do check on my algebra proof though please. i would like to know if that's the way contradiction works

- anonymous

OK, I will look at it now....

- anonymous

Did u do the case when both are odd?
(Perhaps a more straightforward way is one you start with n= some k squared then
next up must be (k+1)^2 = k^2 + 2k +1 and see what you can deduce from that...)

- lgbasallote

why do i have to do odd too? if i already disproved using even...doesn't that prove by contradiction already?

- anonymous

No because you divided the problem in cases, means you have to prove both (else you are missing all those cases)

- lgbasallote

oh i see. but that kind of proof is right? because i'm a little skeptic if stating "2 can only be an outcome of even and even or odd and odd" is a valid statement

- lgbasallote

again i ask... how is k > m

- anonymous

(k+1)^2 = k^2 + 2k +1 >= n +3 > n+2 QED

- anonymous

factoring involves lesser steps...its obvious that k>m
\[k^2âˆ’m^2=2\]\[(kâˆ’m)(k+m)=2\]easily u can see
\[k-m=1\]\[k+m=2\]add them\[2k=3\]
Contradiction

- lgbasallote

again i ask for the nth time @mukushla how is k > m

- anonymous

ok man i just want to answer ur question

- anonymous

"2 can only be an outcome of even and even or odd and odd" is a valid statement
Why do you think it might not be valid?

- lgbasallote

well because 8 - 4 is not 2 but it's even minus even

- lgbasallote

@mukushla i really don't get why k > m... i know k^2 > m^2 but does that make k > m?

- anonymous

OK, so finally, the algebra
Given n=k^2 -> (k+1)^2 = k^2 + 2k +1 >= n +3 > n+2 QED

- anonymous

i thought they are positive :) sorry

- lgbasallote

why (k+1)^2 @estudier ?

- anonymous

I already, said, that's the next square....

- lgbasallote

next square?

- lgbasallote

is this still related to my proof?

- anonymous

? n is k^2, what is the next square?

- anonymous

no problem ... this is better\[|k|^2-|m|^2=2\]\[(|k|-|m|)(|k|+|m|)=2\]so\[|k|-|m|=1\]\[|k|+|m|=2\]because this time im sure that \(|k|>|m|\) ...now add them\[2|k|=3\]Contradiction and we are done

- anonymous

No, this proof
Given n=k^2 -> (k+1)^2 = k^2 + 2k +1 >= n +3 > n+2 QED

- lgbasallote

are you allowed to do that? @mukushla

- lgbasallote

can you write it in a vertical fashion @estudier ? the signs are confusing me where the steps end

- anonymous

why not...for any real number \[a^2=|a|^2\]

- anonymous

Given n=k^2 ->
(k+1)^2 = k^2 + 2k +1
k^2 + 2k +1 >= n +3
n +3 > n+2 QED

- anonymous

That's 2 proofs I have given now...

- lgbasallote

a few questions in mind @estudier
1) why find the next square?
2) how is k^2 + 2k + 1 > = n + 3
3) what does n + 3 > n+2 prove?

- anonymous

Think about it....:-)

- lgbasallote

in the meanwhile... @mukushla why |k| - |m| = 1?

- anonymous

because\[|k|-|m|<|k|+|m|\]

- lgbasallote

how does that make |k| - |m| = 1

- anonymous

u have 2 positive integers with ab=2 and a

**
**

- anonymous

right?

- lgbasallote

who said those are positive?

- anonymous

|k|>|m| right?

- lgbasallote

something feels wrong...

- lgbasallote

anyway...where did you get 2|k| > 3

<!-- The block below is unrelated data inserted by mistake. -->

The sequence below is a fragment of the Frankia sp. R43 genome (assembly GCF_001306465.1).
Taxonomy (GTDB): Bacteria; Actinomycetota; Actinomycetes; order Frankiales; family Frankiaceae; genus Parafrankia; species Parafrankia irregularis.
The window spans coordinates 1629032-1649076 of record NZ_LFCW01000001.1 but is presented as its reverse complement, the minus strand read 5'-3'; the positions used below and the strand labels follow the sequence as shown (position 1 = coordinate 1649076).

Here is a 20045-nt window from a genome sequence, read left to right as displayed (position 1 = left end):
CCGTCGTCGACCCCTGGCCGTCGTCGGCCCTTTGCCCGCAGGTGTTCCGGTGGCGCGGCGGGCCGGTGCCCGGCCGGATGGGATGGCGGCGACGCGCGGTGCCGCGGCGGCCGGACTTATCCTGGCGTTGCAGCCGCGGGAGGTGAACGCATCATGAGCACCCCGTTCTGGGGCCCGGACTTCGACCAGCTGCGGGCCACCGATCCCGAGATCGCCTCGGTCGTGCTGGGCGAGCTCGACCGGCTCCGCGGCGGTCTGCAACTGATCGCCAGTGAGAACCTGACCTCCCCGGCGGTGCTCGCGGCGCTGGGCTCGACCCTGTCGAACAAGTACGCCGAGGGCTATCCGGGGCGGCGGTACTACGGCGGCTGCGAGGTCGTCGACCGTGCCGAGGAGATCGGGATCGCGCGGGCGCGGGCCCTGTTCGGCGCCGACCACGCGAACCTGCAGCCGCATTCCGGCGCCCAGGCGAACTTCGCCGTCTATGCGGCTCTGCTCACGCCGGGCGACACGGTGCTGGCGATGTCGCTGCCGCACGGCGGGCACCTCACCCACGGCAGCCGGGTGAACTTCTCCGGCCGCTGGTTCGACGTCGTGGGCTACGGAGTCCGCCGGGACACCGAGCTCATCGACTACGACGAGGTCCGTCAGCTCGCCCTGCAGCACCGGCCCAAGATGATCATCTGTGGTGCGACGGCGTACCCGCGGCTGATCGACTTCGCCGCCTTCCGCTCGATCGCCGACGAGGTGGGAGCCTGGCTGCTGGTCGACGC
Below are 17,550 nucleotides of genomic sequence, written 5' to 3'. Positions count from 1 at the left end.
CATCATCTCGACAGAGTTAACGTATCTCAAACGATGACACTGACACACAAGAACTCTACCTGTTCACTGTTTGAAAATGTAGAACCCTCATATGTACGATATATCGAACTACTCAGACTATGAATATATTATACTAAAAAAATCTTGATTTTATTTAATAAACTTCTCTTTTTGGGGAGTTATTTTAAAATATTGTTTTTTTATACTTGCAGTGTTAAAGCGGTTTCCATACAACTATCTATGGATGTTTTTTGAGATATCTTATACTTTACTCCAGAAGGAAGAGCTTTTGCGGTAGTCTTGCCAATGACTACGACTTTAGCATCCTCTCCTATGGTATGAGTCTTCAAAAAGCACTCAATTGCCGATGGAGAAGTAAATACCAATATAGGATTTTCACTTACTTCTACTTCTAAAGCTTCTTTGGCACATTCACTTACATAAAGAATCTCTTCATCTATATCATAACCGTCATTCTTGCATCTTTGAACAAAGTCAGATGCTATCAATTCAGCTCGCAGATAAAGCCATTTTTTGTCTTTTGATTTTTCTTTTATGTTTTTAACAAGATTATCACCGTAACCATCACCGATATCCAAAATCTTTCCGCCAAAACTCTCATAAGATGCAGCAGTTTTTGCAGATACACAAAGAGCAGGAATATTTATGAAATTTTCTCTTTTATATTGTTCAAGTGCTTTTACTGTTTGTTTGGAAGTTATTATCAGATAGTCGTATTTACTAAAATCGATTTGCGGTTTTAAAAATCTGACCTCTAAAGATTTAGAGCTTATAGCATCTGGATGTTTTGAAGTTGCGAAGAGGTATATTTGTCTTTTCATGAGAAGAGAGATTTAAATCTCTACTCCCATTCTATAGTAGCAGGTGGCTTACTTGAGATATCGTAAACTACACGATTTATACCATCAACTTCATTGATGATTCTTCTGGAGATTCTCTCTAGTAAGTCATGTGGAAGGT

- anonymous

ok...think on what i said...because i believe thats the shortest way to prove ur statement

- lgbasallote

|2k| = 3 *

- anonymous

adding\[|k|-|m|=1\]and\[|k|+|m|=2\]

- anonymous

Going back to your question about 2, u can just adjust it to difference of 2q...

- lgbasallote

im really skeptical about this... especially that |k|^2 - |m|^2 = 2

- lgbasallote

difference of 2q?

- anonymous

You were worried about the validity of your statement, change it to 2q instead of just 2.

- anonymous

Or 2p, or whatever letter u like best.

- anonymous

1) why find the next square?
Because we want to see that it isn't n+2
2) how is k^2 + 2k + 1 > = n + 3
Substitute n=k^2
3) what does n + 3 > n+2 prove?
See 1)

- lgbasallote

oh. when i said difference of two numbers equal to 2

- lgbasallote

but wait...if n + 2 were two squares away....wouldn't that make finding the next square invalid?

- lgbasallote

and @mukushla how did you get |k| > |m|

- anonymous

No, because the next square is (k+1)^2 (which might or might not be equal to n+2, that is what we have to discover.

- lgbasallote

and since the next square is greater than n + 2...that makes n + 2 invalid for any succeeding squares?

- anonymous

Yes, the algebra is completely general...

- lgbasallote

i'm still confused about k^2 + 2k + 1 though...if n = k^2...it just makes n + 2k + 1...

- anonymous

...which is greater than n+3, right?

- lgbasallote

it is?

- anonymous

Number theorists don't pay attention to 0

- lgbasallote

unless k is 0....

- lgbasallote

why not?

- anonymous

Tradition, convention, call it as u like.....
So in fact there are 2 definitions for natural number , one with 0 and one without.

- anonymous

Can I try?

- lgbasallote

..you give so many weird proofs......the sad part is that i cannot disprove it because i know nothing about it....

- anonymous

More the merrier.

- anonymous

"because i know nothing about it"
But you do now:-)

- lgbasallote

it's not like it's limited to the 99s....

- lgbasallote

i was referring to your claims earlier like brute force is valid proof in number theory and that number theorists don't consider 0...i cannot disprove your proofs because i do not know if these claims are true or not

- anonymous

Number theory is less onerous than real number stuff because it is integer only.
But it is actually this difference that causes all the difficulty, students are not accustomed to thinking in a more freewheeling way.

- anonymous

Let n be a perfect square where n=m^2 then next consecutive perfect square number would be (m+1)^2
Now,
(m+1)^2-m^2=2m+1
Since, 2m+1>2 as m is a set of natural numbers.
Thus, if n is a perfect square..... n+2 cannot be a perfect square as the difference between two perfect squares is always more than 2.

- anonymous

Yes, that's similar to the one I gave...

- anonymous

"number theorists don't consider 0"
http://en.wikipedia.org/wiki/Natural_number

- anonymous

http://mathforum.org/library/drmath/view/63510.html
Using 0,1,4, etc...

- jhonyy9

ok,so who can answering this question ?
,,the line of perfect squares begin with number ... " what is this number ?

- jhonyy9

so and for this your question @lgbasallote i think that for n=m^2 and n+2 for being a perfect square so than
n+2=m^2 +2
suppose m^2 +2 =x^2 like a perfect square so than m^2 = x^2 -2
so m1,2 = +/- sqrt(x^2 -2)